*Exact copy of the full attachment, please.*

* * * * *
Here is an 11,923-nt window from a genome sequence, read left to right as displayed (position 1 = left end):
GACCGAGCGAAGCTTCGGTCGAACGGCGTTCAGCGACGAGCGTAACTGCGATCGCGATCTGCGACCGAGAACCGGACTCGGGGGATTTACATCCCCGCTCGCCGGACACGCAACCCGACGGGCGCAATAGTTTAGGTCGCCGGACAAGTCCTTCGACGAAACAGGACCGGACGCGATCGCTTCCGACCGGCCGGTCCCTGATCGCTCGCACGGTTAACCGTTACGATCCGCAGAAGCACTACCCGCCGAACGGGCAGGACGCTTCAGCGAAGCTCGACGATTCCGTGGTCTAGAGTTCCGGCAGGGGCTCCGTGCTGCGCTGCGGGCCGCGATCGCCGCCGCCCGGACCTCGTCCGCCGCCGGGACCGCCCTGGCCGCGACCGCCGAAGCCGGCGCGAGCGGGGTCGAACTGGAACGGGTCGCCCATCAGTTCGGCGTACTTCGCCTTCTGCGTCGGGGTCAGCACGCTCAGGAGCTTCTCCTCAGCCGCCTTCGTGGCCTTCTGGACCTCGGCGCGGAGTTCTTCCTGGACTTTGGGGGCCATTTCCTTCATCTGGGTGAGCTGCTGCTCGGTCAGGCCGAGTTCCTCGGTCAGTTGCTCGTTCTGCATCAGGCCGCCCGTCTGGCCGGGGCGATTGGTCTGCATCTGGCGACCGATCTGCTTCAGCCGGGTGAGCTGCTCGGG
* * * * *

Here is an 11,923-nt window from a genome sequence, read left to right as displayed (position 1 = left end):
GACCGAGCGAAGCTTCGGTCGAACGGCGTTCAGCGACGAGCGTAACTGCGATCGCGATCTGCGACCGAGAACCGGACTCGGGGGATTTACATCCCCGCTCGCCGGACACGCAACCCGACGGGCGCAATAGTTTAGGTCGCCGGACAAGTCCTTCGACGAAACAGGACCGGACGCGATCGCTTCCGACCGGCCGGTCCCTGATCGCTCGCACGGTTAACCGTTACGATCCGCAGAAGCACTACCCGCCGAACGGGCAGGACGCTTCAGCGAAGCTCGACGATTCCGTGGTCTAGAGTTCCGGCAGGGGCTCCGTGCTGCGCTGCGGGCCGCGATCGCCGCCGCCCGGACCTCGTCCGCCGCCGGGACCGCCCTGGCCGCGACCGCCGAAGCCGGCGCGAGCGGGGTCGAACTGGAACGGGTCGCCCATCAGTTCGGCGTACTTCGCCTTCTGCGTCGGGGTCAGCACGCTCAGGAGCTTCTCCTCAGCCGCCTTCGTGGCCTTCTGGACCTCGGCGCGGAGTTCTTCCTGGACTTTGGGGGCCATTTCCTTCATCTGGGTGAGCTGCTGCTCGGTCAGGCCGAGTTCCTCGGTCAGTTGCTCGTTCTGCATCAGGCCGCCCGTCTGGCCGGGGCGATTGGTCTGCATCTGGCGACCGATCTGCTTCAGCCGGGTGAGCTGCTCGGG